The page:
Daily Show Turns the Rhetoric Back on the White House
In one of the sharpest commentaries yet on the deeply, deeply cynical language and policies of the Bush White House, Jon Stewart and Aasif Mandvi riff on the "opportunities" presented by the Israel-Lebanese War. Youtube video follows the transcript.
PRESIDENT BUSH (on video) : This is a moment of intense conflict in the Middle East. Yet our aim is to turn it into a moment of opportunity.
CONDI RICE (video): What we're seeing here, in a sense, is the grow--the birth pangs--of a new Middle East.
JON STEWART: He is Aasif Mandvi, and he joins us from Beirut. Thank you for joining us. Aasif, do the people of the Middle East share this administration's clearly more optimistic view of the conflict.
AASIF MANDVI: Oh, absolutely, Jon. It's not often that an entire region is given this kind of chance. Every day the outdoor markets and cafes explode in anticipation. We're like children on Christmas morning. From what I'm told. It's very exciting.
STEWART: Really? The violence and the instability doesn't color that view?
MANDVI: No, no--not at all. As one gentleman told me while standing in the smouldering remains of what was once his village: "you can't get hummus without mashing some chick peas."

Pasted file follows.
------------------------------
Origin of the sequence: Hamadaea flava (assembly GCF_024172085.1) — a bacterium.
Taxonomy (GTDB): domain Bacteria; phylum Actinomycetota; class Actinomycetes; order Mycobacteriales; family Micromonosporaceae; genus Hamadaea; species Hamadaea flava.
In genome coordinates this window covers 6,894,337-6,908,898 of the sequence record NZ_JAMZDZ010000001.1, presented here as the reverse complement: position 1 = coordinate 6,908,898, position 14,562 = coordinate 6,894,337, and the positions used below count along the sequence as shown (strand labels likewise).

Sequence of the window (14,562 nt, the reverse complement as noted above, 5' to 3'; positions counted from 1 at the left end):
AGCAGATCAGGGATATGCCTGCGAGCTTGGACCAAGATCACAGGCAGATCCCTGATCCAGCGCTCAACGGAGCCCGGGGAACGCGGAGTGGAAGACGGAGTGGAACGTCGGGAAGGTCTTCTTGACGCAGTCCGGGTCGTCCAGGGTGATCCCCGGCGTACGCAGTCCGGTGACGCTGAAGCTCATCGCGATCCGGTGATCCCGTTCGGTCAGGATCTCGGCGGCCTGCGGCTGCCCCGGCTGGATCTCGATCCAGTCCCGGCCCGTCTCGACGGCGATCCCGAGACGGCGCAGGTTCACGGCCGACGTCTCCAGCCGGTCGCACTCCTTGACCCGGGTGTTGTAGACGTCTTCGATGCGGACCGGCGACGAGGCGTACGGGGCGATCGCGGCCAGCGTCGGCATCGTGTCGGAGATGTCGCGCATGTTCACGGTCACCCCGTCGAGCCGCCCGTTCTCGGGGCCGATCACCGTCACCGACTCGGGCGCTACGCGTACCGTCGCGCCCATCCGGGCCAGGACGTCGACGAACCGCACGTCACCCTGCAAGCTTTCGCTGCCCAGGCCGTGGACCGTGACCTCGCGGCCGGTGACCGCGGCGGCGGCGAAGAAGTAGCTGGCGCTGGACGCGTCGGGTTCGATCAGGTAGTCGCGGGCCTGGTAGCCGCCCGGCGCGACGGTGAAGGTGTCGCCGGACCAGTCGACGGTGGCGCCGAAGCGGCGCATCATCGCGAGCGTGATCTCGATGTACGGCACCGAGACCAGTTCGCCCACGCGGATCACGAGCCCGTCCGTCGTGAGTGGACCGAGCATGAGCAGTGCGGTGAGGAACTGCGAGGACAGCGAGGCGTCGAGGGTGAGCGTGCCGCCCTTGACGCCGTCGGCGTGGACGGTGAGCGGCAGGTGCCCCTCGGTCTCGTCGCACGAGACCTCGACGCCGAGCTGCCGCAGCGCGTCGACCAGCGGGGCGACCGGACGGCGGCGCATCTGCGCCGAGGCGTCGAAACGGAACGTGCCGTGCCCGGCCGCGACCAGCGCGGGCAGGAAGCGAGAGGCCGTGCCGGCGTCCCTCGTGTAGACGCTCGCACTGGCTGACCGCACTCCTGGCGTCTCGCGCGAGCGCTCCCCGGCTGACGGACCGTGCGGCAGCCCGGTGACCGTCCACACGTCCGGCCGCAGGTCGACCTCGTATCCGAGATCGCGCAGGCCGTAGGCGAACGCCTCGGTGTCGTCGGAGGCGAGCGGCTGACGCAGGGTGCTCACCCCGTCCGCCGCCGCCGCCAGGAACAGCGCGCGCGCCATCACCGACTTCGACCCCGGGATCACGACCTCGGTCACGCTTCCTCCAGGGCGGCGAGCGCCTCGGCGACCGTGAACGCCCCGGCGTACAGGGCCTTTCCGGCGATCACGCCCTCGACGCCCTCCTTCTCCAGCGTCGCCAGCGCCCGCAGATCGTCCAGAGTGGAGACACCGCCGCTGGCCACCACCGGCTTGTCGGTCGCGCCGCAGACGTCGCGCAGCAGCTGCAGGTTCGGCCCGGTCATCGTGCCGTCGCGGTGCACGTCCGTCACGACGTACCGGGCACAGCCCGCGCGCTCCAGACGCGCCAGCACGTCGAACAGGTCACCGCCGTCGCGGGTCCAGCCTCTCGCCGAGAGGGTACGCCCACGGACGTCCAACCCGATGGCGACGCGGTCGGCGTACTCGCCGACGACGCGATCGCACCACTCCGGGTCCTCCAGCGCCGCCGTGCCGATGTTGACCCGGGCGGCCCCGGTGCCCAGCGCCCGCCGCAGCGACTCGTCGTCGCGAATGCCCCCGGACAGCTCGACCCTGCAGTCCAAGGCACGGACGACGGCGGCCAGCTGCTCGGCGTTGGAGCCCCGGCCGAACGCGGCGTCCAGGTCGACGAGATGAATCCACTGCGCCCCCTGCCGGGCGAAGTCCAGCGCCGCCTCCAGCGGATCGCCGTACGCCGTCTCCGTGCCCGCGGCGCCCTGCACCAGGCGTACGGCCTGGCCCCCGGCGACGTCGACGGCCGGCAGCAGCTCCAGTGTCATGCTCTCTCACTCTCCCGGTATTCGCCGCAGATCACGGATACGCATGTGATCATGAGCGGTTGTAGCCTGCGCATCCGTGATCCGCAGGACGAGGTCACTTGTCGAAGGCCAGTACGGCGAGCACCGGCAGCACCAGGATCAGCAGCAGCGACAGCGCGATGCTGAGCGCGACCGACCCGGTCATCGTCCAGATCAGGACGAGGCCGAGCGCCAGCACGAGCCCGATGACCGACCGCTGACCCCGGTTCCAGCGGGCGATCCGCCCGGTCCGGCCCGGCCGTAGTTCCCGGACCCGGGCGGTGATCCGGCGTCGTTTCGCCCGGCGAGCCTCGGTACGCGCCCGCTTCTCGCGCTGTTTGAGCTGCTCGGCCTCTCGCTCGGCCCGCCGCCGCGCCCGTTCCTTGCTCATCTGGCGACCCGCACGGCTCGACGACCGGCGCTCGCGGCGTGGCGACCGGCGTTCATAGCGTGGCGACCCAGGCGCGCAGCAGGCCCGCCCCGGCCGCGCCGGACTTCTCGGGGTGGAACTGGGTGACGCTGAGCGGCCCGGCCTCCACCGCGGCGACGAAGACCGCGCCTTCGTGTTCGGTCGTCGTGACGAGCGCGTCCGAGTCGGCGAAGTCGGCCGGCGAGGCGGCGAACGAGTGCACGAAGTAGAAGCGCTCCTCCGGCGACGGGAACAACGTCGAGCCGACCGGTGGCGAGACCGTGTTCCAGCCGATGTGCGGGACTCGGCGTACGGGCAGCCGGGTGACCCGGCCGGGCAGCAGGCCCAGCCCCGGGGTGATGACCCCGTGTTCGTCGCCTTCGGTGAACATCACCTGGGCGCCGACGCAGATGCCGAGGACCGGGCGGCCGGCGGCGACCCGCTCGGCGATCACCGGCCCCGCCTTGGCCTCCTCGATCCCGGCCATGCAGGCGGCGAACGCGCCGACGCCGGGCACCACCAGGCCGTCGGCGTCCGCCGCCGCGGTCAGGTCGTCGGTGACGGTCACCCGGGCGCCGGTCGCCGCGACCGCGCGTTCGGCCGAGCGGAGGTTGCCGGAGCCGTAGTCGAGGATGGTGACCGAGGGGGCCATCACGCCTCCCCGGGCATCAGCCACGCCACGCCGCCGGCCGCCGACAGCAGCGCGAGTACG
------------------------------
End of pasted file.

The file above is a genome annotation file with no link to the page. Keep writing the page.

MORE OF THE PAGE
STEWART: Really? Because when I see the news, Aasif, people are really ... they seem angry; people are screaming angrily.
MANDVI: Well what did you expect? As Secretary Rice said, we're going through some birth pangs here. And you know how people tend to scream and say things they don't mean when they're in labor. Nonsense like, "how could you do this to me?" Or, "Death to America." And then, once the baby arrives, all is forgiven. What we're going through is exactly like that. I mean, we all understand it in exactly those terms.
STEWART: Aasif I'm--forgive me for asking this, but-- [Sound of bomb exploding] Are--are you okay?
MANDVI: (Shaking head dismissively) Oh yeah, I'm fine. That was just an improvised explosive opportunity. I believe it was filled with what sounded like the flying shards of a better tomorrow. I can't wait to see what will rise from the ashes. (Crosses fingers) I hope it's a parliament.
STEWART: There's no resentment there that these changes that are being brought were perhaps foisted upon the region?
MANDVI: No, no not at all. Over the years, we've grown accustomed to thinking of ourselves as you think of us--tiny abstract drops in an oilfield of possibility. Whether redrawing our borders without regard for ethnicity or religion, or experimenting with unfamiliar forms of governance. We always welcome a chance to test the latest theories of your political scientists.
STEWART: That's an incredible way to look at a terrible situation.
MANDVI: Well, I'm sure it's not different from the way your nation views the events of September 11th: tough day; great opportunity.
STEWART: I don't think we, I don't think we really look at it like that.
MANDVI: Oh? Well. I guess not everyone knows how to respond when opportunity knocks their house down. Jon?
STEWART: Thank you very much, Aasif. That's Aasif Mandvi.